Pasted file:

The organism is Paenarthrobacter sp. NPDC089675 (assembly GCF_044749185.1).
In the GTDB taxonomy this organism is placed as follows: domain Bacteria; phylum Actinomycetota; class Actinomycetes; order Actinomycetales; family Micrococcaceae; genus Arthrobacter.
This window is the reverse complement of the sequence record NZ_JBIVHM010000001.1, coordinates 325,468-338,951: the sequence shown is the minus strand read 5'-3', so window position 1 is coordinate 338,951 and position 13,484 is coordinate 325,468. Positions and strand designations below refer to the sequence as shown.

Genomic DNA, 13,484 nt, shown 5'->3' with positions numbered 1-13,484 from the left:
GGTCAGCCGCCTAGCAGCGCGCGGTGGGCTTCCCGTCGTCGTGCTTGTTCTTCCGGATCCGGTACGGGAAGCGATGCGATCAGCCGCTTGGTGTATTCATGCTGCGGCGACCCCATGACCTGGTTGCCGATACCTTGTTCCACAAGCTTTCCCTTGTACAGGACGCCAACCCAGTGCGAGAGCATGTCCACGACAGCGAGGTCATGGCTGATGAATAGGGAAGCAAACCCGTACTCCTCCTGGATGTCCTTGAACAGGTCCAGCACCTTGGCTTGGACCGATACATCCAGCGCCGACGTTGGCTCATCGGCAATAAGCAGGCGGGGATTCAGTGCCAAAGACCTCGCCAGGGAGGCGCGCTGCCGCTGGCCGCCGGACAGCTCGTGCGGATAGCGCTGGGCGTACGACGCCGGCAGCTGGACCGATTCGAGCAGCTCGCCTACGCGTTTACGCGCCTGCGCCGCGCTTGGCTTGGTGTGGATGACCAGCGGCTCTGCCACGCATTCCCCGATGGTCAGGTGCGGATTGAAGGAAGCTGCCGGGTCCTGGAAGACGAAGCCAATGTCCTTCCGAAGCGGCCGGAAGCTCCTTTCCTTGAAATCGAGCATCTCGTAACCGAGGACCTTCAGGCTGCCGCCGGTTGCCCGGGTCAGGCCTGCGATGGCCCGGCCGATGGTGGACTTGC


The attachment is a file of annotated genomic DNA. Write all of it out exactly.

The organism is Paenarthrobacter sp. NPDC089675 (assembly GCF_044749185.1).
In the GTDB taxonomy this organism is placed as follows: domain Bacteria; phylum Actinomycetota; class Actinomycetes; order Actinomycetales; family Micrococcaceae; genus Arthrobacter.
This window is the reverse complement of the sequence record NZ_JBIVHM010000001.1, coordinates 325,468-338,951: the sequence shown is the minus strand read 5'-3', so window position 1 is coordinate 338,951 and position 13,484 is coordinate 325,468. Positions and strand designations below refer to the sequence as shown.

Genomic DNA, 13,484 nt, shown 5'->3' with positions numbered 1-13,484 from the left:
GGTCAGCCGCCTAGCAGCGCGCGGTGGGCTTCCCGTCGTCGTGCTTGTTCTTCCGGATCCGGTACGGGAAGCGATGCGATCAGCCGCTTGGTGTATTCATGCTGCGGCGACCCCATGACCTGGTTGCCGATACCTTGTTCCACAAGCTTTCCCTTGTACAGGACGCCAACCCAGTGCGAGAGCATGTCCACGACAGCGAGGTCATGGCTGATGAATAGGGAAGCAAACCCGTACTCCTCCTGGATGTCCTTGAACAGGTCCAGCACCTTGGCTTGGACCGATACATCCAGCGCCGACGTTGGCTCATCGGCAATAAGCAGGCGGGGATTCAGTGCCAAAGACCTCGCCAGGGAGGCGCGCTGCCGCTGGCCGCCGGACAGCTCGTGCGGATAGCGCTGGGCGTACGACGCCGGCAGCTGGACCGATTCGAGCAGCTCGCCTACGCGTTTACGCGCCTGCGCCGCGCTTGGCTTGGTGTGGATGACCAGCGGCTCTGCCACGCATTCCCCGATGGTCAGGTGCGGATTGAAGGAAGCTGCCGGGTCCTGGAAGACGAAGCCAATGTCCTTCCGAAGCGGCCGGAAGCTCCTTTCCTTGAAATCGAGCATCTCGTAACCGAGGACCTTCAGGCTGCCGCCGGTTGCCCGGGTCAGGCCTGCGATGGCCCGGCCGATGGTGGACTTGC